Five years ago, the Katzes of Kensington were on a fishing vacation in Wisconsin. They stopped one night at a campsite. The youngest Katz, Victor, then 8, was dispatched to the general store to buy a few things.

"I walked in and noticed that the owner had beer cans all over the place," Victor Katz recalls. "I said to myself, 'Why would he collect beer cans? He must be crazy.'"

It might indeed seem so, since most people consider the can merely the surroundings, and the contents the point. But something bit Victor Katz that summer day. It stayed below the surface for years. Eleven months ago, it sprang forth.

"Dad," announced Victor to Larry Katz one day, "I wanna collect beer cans."

Holy Heineken!Hadn't this lad grown up in a family of only occasional drinkers? Wasn't it true that this cherubic 13-year-old had barely ever tasted beer? Wasn't this the same kid who had been indifferent to stamps and coins and baseball cards all his life?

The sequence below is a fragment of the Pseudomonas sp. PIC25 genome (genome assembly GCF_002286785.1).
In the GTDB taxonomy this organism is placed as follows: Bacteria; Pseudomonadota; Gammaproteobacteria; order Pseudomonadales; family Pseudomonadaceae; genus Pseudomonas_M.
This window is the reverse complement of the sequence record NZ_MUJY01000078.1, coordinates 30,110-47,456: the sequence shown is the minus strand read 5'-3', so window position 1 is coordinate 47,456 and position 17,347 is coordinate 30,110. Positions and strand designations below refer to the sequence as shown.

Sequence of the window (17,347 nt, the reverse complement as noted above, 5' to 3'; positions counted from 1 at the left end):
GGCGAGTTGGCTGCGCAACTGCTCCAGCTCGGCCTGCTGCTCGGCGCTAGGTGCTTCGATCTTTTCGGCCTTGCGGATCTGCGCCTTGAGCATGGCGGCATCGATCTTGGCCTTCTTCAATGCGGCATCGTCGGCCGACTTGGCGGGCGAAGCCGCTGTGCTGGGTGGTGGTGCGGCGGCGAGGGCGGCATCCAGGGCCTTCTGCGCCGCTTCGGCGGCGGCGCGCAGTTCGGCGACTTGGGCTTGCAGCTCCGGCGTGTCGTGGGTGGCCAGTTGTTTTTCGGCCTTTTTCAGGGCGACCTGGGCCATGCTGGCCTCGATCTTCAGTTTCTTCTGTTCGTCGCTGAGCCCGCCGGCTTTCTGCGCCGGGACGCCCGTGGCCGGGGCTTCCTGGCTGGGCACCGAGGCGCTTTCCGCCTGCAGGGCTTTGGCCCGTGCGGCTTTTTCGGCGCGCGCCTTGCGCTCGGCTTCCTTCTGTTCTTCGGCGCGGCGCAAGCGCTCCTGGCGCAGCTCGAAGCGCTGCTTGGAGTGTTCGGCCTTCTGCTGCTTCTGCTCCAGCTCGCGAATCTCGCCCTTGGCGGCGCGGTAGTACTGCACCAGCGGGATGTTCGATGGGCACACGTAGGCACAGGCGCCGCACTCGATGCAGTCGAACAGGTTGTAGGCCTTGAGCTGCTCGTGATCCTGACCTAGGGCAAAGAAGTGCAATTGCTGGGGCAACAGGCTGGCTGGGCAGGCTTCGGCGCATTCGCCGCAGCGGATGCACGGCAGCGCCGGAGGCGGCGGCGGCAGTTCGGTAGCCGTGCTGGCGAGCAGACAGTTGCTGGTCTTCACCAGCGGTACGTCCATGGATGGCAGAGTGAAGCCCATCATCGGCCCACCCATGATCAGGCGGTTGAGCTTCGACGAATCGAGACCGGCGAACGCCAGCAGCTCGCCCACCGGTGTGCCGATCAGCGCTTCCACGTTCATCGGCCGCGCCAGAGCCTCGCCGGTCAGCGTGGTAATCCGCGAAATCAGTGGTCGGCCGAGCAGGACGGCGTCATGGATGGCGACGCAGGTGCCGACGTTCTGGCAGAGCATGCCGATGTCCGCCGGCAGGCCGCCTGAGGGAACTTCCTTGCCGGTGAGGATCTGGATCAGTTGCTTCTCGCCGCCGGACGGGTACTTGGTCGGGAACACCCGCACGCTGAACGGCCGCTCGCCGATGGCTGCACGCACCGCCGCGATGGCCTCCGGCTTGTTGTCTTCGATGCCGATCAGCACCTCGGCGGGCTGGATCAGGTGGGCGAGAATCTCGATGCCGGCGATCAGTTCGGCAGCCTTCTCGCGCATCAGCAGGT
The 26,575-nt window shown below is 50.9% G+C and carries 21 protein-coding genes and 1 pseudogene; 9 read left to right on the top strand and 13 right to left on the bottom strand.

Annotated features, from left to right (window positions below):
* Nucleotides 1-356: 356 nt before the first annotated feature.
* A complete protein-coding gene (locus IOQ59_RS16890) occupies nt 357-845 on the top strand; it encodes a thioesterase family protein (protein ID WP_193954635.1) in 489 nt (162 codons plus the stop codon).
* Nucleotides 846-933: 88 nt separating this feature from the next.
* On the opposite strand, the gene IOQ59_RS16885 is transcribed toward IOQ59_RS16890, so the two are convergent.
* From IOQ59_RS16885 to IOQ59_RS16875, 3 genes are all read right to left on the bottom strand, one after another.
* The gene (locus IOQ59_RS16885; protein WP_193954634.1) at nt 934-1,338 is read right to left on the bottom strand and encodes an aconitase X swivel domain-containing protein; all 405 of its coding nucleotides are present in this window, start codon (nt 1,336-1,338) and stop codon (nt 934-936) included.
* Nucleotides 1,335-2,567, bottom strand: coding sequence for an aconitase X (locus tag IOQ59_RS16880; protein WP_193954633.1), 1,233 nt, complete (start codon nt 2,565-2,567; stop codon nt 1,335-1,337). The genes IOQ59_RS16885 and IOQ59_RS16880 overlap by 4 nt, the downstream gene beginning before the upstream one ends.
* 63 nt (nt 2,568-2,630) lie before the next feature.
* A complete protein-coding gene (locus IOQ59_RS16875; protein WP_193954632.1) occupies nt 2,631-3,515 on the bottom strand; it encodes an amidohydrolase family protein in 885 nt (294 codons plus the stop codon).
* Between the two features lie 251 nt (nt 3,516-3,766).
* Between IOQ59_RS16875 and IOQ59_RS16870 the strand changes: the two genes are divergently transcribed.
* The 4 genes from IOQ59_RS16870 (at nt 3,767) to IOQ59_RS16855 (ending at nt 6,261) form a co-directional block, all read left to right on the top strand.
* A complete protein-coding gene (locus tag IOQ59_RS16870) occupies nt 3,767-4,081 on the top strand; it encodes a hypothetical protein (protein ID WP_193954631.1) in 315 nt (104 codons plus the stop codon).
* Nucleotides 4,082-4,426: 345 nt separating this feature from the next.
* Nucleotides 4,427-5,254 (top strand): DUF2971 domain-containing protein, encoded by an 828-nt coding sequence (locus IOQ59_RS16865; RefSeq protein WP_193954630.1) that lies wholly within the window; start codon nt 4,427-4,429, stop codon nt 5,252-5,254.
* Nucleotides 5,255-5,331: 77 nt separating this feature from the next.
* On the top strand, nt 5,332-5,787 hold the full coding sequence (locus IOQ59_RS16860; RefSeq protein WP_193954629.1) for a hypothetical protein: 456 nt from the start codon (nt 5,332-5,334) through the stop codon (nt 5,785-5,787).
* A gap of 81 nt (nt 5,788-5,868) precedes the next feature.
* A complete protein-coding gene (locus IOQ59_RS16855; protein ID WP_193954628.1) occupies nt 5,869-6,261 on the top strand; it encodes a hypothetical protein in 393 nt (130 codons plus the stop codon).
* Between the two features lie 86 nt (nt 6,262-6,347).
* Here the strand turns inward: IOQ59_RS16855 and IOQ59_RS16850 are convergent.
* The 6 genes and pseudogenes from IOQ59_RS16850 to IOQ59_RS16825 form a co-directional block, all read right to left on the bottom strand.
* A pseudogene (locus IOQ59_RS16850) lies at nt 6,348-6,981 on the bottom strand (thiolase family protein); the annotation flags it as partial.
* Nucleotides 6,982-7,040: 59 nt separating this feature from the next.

Well, yes, yes and yes. But his parents agreed, and now they are glad they did. For Victor Katz has proven to be one determined dude. He has a collection of beer cans that would make a lobbyist for the aluminum industry proud.

Victor Katz doesn't have the biggest stash of cans in the world, or the country, or the state of Maryland, or even the Rock Creek Palisades neighborhood where he lives. Still, as of last week, Victor had collected 262 beer cans, or more than 20 a month since he started. That would have to make him a leading contender for Beer Can Rookie-of-the-Year, if there were such an honor.

But numbers are not really the point in the case of Victor Katz. For him, beer cans are the consuming passion.